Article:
-no matter where,—and when I got home, it might as well have been anybody else. I don't remember a thing. If the Prince Camaralzaman had gone there, I should now know as little what he did from my own memory. But what I did, -or rather what this hand, and arm, and leg, and the rest of the machine did, -was, to kick the baby's cradle over into the corner; to knock poor Jane down with a chair, on top of it; to put the chair through one window, and throw it out of the other; then to scream, 'Murder! fire ! murder! fire !' and then to tumble on the ‘hair-cloth sofa,' which was to make us so comfortable, and go into a drunken sleep.

“ This was what I learned I did, the next morning, when I found myself in a justice's court; and for this the judge sent me up to the House of Correction for three months.

It was a 'first offence,' or it would have been longer. As for poor Jenny and the baby, neither of them could come and see me.”

By this time, Frye was done with pretending to smile. He stooped a minute, drank a little water from his tumbler, and said: “ Now you would think that would cure a man. Or you would think, as the law does, that three months in the House of Correction would 'correct' him. That is because you do not know. At the last day of the three months I thought so. There is not a man here who dreads liquor as I did that day. Harry Patrick, who, as I said, was my best friend, came to meet me when I went t. Richardson, the sheriff, as kind a man as lives, took pains to come down and see me, and said something encouraging to me. Harry had a buggy, that I need not be seen in the cars. And as we went home, I talked as well to him as any man ever talked. Jenny kissed me, and soothed me, and comforted me. The baby was afraid of me, but came to me before night ;-and so, before a month was over, we had just such another scene again, and went through much the same afterscene, but that this time I went to Worcester for six months. For now it was not a first offence, you see.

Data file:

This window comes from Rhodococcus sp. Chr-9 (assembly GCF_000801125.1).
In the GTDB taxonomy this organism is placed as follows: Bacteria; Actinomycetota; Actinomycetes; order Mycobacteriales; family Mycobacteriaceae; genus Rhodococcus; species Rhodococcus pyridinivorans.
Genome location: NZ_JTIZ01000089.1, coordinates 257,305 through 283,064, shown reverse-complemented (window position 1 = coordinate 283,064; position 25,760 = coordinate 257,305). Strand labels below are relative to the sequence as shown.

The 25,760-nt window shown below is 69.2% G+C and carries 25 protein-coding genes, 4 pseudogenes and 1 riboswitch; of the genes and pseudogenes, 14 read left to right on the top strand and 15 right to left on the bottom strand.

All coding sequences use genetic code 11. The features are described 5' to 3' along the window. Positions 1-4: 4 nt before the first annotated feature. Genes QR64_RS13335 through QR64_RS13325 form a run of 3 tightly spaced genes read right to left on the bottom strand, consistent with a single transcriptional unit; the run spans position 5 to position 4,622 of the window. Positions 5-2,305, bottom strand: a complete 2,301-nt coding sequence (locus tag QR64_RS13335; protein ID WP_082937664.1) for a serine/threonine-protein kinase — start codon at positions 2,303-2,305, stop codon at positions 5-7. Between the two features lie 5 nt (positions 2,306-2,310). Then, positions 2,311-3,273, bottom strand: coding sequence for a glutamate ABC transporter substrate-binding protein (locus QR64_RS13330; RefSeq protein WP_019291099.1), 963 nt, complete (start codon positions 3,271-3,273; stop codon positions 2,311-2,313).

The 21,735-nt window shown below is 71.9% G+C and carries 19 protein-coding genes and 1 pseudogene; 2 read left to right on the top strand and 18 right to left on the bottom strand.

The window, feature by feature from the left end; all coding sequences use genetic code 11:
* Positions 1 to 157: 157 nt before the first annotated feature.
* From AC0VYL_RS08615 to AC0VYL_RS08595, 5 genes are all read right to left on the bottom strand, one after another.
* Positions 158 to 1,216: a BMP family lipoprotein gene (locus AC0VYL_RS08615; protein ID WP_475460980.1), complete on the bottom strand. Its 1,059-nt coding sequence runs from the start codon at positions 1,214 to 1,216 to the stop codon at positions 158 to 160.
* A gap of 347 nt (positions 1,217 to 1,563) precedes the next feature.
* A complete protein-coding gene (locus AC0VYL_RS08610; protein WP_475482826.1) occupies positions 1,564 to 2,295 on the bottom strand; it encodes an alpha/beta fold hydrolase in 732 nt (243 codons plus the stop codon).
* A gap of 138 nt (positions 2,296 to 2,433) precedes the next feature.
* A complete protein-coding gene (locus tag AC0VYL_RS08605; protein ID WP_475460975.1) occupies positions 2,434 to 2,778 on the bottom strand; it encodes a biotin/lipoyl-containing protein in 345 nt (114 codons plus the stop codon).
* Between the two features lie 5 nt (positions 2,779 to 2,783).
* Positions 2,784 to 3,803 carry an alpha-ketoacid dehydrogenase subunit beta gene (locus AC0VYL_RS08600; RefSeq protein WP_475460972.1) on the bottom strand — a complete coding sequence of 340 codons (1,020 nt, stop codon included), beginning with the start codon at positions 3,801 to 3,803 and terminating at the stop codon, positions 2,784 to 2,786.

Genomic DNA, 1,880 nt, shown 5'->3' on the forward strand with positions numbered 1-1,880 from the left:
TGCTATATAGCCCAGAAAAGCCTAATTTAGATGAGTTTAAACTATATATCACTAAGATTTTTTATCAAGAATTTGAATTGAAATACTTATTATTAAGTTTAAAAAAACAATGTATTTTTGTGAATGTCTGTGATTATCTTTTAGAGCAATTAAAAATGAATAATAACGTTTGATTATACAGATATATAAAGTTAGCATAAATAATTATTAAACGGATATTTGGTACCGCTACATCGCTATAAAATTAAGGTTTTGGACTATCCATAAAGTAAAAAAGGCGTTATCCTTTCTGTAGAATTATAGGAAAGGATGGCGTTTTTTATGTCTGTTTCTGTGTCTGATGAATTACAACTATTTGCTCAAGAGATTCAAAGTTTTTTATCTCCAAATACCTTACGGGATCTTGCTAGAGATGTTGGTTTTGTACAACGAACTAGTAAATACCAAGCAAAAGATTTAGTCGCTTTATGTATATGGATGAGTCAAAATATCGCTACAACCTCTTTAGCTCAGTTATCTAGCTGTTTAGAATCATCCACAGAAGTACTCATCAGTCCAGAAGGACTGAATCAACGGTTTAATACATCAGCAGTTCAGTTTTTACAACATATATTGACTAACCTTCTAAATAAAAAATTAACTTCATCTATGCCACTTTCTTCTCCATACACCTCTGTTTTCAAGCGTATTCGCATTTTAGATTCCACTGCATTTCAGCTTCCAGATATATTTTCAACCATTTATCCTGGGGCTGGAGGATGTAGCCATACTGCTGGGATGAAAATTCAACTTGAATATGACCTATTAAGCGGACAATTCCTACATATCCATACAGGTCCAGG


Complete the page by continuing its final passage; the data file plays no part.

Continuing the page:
“Well, not to disgust you—more than I can help,”-and the poor fellow choked for the only time in the sermon—"not to disgust you more than I can help,—this happened three times. I believe things always do in stories. This did in fact. The 'third time' you go for twelve months. And one Sunday Harry had been over to see me, and had brought me a dear kind letter from poor Jenny, who was starving, with two children now, in an attic, on what washing she could get, and vest-making, and all such humbugs,-one Sunday, I say, we were marched out to chapel, <they have a very good chapel in Worcester,—and a man preached ; and he preached from this very text you talk about, * The way of transgressors is hard.'

“ What the man said, I know no more than you do. I don't think I did then. Indeed, I do not think I cared much when he began. But it is a great luxury to hear the human voice, when

you have been at work on shoes for a week in a prison on our Massachusetts system, which they call the silent system, where you have heard no word except the overseer's directions. So I sat there, well pleased enough-even glad to hear a sort of

yang, yang,' they had for music-and very glad to have some good souls who had come to sing. I remember they sang “ Devizes," which my father used to sing. So I got into a mood of reveric as this preacher went on, and was thinking of Harry and